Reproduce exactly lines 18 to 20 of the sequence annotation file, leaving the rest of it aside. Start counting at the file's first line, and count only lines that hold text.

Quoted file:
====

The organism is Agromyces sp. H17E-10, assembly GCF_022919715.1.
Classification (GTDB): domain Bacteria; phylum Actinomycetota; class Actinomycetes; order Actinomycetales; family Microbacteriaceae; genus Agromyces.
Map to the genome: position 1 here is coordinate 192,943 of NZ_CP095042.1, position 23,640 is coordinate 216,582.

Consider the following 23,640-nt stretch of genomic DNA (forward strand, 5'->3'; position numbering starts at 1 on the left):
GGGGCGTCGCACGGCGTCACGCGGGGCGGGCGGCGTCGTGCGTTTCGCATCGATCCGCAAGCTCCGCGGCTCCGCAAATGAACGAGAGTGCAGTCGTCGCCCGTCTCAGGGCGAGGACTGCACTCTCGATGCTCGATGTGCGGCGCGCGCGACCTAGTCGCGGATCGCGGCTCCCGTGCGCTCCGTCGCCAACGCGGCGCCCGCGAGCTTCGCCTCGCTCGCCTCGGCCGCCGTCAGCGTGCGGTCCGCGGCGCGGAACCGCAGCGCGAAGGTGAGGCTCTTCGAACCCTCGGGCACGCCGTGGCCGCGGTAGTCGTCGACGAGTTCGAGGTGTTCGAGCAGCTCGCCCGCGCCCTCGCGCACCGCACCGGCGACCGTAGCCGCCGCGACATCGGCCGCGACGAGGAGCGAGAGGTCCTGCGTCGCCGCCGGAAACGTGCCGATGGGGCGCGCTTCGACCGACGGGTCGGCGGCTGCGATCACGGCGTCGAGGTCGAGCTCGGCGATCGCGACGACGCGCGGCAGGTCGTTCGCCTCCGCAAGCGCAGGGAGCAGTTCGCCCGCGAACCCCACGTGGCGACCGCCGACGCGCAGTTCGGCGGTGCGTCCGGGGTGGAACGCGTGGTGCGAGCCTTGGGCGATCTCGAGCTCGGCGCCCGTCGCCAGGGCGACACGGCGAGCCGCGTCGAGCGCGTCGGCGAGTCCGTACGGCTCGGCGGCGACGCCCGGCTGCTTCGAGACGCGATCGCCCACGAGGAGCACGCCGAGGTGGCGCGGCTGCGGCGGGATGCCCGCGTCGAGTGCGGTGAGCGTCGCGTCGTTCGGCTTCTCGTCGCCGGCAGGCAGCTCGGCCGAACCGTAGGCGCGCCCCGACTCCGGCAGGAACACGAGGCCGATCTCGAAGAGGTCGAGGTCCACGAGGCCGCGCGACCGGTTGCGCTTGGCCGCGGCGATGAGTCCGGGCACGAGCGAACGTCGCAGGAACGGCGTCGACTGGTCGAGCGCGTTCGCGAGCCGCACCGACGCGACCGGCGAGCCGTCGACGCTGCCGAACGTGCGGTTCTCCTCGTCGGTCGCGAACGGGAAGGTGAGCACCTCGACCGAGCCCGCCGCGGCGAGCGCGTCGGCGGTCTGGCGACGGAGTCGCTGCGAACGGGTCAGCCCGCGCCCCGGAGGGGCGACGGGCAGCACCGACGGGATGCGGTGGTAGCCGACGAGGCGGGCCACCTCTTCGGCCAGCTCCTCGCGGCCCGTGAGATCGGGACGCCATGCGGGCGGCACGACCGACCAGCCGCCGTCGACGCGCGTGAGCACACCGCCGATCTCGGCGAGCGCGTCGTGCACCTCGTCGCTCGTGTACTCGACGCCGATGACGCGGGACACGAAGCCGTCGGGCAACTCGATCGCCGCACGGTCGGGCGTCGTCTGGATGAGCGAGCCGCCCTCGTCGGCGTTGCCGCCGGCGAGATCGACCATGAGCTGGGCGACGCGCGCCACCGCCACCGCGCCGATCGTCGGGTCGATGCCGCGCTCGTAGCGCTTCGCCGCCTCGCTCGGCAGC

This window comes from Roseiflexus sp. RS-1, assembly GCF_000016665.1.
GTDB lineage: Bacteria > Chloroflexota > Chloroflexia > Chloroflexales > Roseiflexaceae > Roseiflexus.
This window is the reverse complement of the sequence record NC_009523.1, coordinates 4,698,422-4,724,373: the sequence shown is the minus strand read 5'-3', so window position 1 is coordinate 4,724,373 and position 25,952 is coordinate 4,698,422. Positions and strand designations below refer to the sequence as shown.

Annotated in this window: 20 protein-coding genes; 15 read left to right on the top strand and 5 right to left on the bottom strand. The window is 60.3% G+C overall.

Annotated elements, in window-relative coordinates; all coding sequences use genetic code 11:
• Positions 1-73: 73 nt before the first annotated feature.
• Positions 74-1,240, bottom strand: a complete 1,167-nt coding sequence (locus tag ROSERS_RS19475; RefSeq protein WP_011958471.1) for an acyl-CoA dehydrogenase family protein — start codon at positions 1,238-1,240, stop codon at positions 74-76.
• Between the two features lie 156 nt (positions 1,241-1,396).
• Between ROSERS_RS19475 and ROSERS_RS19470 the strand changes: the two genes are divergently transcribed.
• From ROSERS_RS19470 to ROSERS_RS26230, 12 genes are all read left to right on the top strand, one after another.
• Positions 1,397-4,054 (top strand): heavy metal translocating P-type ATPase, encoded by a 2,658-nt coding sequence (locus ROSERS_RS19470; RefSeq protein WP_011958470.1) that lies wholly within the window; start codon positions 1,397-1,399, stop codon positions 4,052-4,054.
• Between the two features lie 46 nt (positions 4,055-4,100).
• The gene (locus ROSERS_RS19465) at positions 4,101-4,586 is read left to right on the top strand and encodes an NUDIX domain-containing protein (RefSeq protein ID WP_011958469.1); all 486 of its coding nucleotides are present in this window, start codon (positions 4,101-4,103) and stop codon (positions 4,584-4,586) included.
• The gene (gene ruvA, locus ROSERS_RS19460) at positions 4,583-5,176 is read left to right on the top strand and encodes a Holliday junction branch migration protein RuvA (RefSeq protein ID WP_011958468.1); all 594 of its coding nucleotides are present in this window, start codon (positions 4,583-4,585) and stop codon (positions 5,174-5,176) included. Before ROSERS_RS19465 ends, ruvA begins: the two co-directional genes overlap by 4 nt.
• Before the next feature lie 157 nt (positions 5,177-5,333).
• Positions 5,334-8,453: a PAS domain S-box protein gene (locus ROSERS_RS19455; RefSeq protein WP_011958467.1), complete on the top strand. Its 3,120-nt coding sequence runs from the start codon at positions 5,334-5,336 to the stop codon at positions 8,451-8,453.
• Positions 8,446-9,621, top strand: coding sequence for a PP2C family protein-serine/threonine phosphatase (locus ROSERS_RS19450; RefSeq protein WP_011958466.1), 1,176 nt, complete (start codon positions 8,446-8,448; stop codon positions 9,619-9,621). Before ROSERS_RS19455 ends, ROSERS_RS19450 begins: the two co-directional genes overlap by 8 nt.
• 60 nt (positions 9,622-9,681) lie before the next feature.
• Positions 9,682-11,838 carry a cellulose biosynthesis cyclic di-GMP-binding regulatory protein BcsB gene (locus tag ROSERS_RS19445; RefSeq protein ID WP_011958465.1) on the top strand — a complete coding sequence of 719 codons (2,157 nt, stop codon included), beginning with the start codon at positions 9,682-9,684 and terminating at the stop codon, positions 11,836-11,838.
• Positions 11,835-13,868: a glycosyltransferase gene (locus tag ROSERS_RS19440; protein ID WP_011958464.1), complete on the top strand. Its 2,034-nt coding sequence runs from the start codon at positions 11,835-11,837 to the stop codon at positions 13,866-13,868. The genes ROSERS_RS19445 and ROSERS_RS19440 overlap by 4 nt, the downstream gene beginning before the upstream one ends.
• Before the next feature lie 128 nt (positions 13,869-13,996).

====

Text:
• The gene (locus ROSERS_RS19465) at positions 4,101-4,586 is read left to right on the top strand and encodes an NUDIX domain-containing protein (RefSeq protein ID WP_011958469.1); all 486 of its coding nucleotides are present in this window, start codon (positions 4,101-4,103) and stop codon (positions 4,584-4,586) included.
• The gene (gene ruvA, locus ROSERS_RS19460) at positions 4,583-5,176 is read left to right on the top strand and encodes a Holliday junction branch migration protein RuvA (RefSeq protein ID WP_011958468.1); all 594 of its coding nucleotides are present in this window, start codon (positions 4,583-4,585) and stop codon (positions 5,174-5,176) included. Before ROSERS_RS19465 ends, ruvA begins: the two co-directional genes overlap by 4 nt.
• Before the next feature lie 157 nt (positions 5,177-5,333).